Ko Zaw Tun, a Burmese poet who wrote under the pen-name Khet Thi, was tortured to death in military custody, according to family members after his bruised and mutilated body was returned to them. Khet Thi was arrested May 8 at his home in Shwebo, Sagaing region, along with his wife who was later released. They were allegedly detained on suspicion of planning a bomb attack. His family said that internal organs had been removed from his body. Khet Thi was an outspoken opponent of the February coup d’état, in which the military ousted the civilian government of Aung San Suu Kyi. A line from one of his poems has been taken up as a slogan by the pro-democracy movement: “They shot us in the head; They don’t know the revolution dwells in our hearts.” (Myanmar Now, Asia News, The Irrawady)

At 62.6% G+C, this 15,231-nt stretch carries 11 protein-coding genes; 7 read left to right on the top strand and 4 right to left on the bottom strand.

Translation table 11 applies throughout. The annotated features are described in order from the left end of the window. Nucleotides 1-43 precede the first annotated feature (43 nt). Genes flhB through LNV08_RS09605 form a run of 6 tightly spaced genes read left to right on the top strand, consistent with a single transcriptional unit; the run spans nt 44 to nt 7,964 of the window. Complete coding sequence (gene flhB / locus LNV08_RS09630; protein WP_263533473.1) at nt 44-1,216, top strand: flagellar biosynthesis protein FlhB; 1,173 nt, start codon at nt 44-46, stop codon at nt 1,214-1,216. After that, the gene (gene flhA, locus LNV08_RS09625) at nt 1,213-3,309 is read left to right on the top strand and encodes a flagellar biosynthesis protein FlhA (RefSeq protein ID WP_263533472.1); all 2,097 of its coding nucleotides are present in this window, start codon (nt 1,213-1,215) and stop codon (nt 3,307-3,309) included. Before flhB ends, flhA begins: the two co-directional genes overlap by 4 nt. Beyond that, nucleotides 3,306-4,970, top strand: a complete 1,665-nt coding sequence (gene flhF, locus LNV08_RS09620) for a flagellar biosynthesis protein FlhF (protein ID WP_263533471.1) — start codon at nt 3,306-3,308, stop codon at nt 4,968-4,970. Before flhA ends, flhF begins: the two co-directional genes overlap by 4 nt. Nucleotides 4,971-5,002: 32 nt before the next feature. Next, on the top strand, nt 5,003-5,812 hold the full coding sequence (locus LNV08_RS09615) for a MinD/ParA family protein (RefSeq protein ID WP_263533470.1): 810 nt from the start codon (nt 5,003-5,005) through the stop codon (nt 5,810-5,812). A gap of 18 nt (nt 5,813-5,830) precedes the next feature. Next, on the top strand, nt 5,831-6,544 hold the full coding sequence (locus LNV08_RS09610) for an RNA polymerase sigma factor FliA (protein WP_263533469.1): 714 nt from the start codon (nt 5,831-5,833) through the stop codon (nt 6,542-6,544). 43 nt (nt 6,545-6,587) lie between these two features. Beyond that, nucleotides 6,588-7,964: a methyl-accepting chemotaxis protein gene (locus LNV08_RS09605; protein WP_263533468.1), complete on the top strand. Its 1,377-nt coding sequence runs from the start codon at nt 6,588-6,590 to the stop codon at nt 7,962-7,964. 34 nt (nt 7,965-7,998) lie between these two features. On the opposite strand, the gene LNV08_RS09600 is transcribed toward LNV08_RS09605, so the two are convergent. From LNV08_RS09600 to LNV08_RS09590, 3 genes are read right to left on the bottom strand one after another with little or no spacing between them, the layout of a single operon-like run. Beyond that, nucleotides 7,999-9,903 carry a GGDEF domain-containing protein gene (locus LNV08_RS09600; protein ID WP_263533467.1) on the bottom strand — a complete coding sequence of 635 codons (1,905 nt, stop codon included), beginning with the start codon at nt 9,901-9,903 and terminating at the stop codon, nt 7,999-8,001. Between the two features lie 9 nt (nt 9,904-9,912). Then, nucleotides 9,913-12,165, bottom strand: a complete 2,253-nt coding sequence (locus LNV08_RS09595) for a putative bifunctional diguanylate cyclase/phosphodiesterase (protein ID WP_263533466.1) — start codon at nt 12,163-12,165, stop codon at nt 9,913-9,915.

As sweeps continue of supporters of the ousted government and its ruling National League for Democracy, the junta on May 8 designated the parallel Government of National Unity (NUG) a “terrorist group,” accusing it in connection with arson attacks and killings of members of the security forces.
A judge on May 10 ordered Aung San Suu Kyi to appear in person for the first time in court in two weeks. Although she has appeared at court hearings before via video link from house arrest, he Nobel laureate has not been seen in public since she was detained in the wake of the February coup. (Myanmar Now, Asia News, Hindustan Times)
Protest has over the past weeks started to give way to armed resistance—and not only in the peripheral tribal areas, but even the central regions of the Irrawaddy Valley. The NUG on May 5 formally declared a People’s Defense Force (PDF). The days have seen fighting between local PDF militias and the security forces in Sagaing and Mandalay regions. (Myanmar Now, Myanmar Now, AFP)
Photo via Myanmar Now